Sometimes the irony can be shocking – in Dirty Harry (1971) a woman enjoys an innocent swim in a pool (situated on an apartment block roof), but her swim is interrupted by a psychopathic killer watching her through the telescopic sights of a sniper rifle.
Sunset Boulevard (1950) begins with the lifeless body of Joe Gillis floating in the water, and Joe narrating his demise. The Swimmer (1968) is a study of self-delusion, as Ned Merrill, an apparently successful advertising man ‘swims’ his way back home through a wealthy Connecticut neighbourhood – the sad truth about his situation gradually unfolds as he progresses.
The swimming pool is also celebrated as a place of hope and comedy. In The Way, Way Back (2013) a young adult works in a water resort, and befriends a man who reluctantly becomes his mentor. The film Old School (2003) satirises The Graduate (1967) when Frank darts himself in the neck and falls into the pool, sinking to the bottom (Simon and Garfunkel’s ‘The Sound of Silence’ playing in the background).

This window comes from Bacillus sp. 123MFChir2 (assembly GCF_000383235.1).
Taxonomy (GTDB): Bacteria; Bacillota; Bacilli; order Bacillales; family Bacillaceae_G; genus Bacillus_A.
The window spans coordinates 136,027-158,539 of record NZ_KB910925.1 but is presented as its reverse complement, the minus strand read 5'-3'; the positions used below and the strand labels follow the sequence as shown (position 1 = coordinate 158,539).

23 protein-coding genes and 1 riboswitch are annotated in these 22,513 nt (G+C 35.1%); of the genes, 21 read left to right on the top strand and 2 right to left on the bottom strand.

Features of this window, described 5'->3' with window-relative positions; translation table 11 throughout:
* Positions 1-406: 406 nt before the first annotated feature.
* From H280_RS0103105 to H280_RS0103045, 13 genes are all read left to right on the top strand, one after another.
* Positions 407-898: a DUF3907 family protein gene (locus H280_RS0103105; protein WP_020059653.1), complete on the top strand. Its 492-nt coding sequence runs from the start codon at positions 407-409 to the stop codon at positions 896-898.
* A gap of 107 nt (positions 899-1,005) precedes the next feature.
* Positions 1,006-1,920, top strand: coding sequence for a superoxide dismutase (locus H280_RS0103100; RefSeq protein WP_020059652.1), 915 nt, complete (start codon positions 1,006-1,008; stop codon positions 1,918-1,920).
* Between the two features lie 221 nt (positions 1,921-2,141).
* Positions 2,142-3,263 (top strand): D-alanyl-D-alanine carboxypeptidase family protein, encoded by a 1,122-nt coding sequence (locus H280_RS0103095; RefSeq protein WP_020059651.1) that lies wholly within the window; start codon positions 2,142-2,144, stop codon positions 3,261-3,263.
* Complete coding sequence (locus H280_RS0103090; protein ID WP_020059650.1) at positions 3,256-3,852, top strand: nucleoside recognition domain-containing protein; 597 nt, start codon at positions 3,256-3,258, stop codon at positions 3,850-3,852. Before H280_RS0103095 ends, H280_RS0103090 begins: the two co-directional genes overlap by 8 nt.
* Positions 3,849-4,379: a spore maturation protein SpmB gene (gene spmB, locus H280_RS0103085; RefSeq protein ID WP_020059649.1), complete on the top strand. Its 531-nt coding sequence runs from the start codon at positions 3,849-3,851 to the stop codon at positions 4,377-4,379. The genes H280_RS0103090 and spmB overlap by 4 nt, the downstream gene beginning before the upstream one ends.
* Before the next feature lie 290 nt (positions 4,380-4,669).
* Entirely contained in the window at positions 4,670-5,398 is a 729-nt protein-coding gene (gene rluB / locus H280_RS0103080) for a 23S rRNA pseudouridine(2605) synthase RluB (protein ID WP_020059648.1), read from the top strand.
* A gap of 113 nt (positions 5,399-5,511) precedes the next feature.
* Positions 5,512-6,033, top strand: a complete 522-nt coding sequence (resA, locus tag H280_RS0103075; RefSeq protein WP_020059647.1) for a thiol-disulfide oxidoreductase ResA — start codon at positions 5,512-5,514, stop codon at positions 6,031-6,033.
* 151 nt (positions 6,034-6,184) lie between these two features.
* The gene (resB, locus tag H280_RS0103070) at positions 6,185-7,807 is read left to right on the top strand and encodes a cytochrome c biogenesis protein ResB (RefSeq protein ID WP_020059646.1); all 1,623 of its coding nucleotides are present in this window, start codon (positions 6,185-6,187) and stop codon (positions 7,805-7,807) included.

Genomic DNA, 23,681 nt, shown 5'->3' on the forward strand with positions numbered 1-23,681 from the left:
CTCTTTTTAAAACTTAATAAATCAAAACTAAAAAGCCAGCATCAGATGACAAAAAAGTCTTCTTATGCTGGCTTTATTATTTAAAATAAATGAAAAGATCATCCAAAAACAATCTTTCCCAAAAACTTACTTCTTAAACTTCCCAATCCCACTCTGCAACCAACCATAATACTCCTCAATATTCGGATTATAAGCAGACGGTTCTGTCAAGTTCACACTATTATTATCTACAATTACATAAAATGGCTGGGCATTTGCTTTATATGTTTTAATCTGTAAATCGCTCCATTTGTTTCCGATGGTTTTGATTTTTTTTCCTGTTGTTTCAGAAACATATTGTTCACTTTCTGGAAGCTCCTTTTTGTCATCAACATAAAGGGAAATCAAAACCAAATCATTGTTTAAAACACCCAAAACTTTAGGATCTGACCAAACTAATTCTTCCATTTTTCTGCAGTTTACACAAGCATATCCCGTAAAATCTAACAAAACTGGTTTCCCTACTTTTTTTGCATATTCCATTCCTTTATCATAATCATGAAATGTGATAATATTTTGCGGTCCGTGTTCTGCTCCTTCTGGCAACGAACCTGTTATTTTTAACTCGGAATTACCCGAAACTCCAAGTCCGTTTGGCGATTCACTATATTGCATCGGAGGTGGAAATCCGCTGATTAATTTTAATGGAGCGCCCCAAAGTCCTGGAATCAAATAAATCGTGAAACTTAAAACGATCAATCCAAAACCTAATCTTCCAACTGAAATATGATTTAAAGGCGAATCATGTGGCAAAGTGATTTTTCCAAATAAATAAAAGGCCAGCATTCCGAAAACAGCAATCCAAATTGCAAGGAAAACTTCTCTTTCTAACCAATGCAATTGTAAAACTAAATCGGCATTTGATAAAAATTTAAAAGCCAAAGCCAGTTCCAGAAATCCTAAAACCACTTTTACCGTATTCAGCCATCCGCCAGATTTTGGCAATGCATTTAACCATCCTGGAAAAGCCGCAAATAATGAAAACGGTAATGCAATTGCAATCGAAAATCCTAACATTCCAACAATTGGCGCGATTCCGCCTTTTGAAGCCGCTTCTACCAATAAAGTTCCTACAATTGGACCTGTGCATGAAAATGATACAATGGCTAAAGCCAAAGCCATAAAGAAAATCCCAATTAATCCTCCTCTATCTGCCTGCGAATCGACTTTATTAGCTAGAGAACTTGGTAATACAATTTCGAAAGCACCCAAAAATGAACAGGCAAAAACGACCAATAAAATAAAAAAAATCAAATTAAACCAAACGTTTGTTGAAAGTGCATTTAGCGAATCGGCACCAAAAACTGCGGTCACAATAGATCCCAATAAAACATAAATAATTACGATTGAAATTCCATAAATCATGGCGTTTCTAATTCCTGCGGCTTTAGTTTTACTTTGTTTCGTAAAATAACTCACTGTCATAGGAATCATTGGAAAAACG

In Land of the Lost (2009) the time-travelling Rick Marshall ends up drinking a hallucinogenic juice in a pool with a chimp-like alien. Because, with killer dinosaurs and giant crabs on the prowl – there’s still hope. If you’ve time-travelled into a weird and terrifying dimension, the least you can expect is the consolation of a cool dip and a refreshing cocktail.
The Paris Review interviews
Since its inception in 1953, The Paris Reviewhas run interviews with authors in a series it calls ‘The Art of Fiction’. These delightful pieces, especially the ones from the mid-1950s, the 1960s, ‘70s and ‘80s, tell of a time before the internet, an era of mostly gentlemanly sophistication, a boy’s club with chunky ink pens, Imperial paper sizes, chain-smoking, all-day drinking and the writer’s best friend, the mechanical typewriter.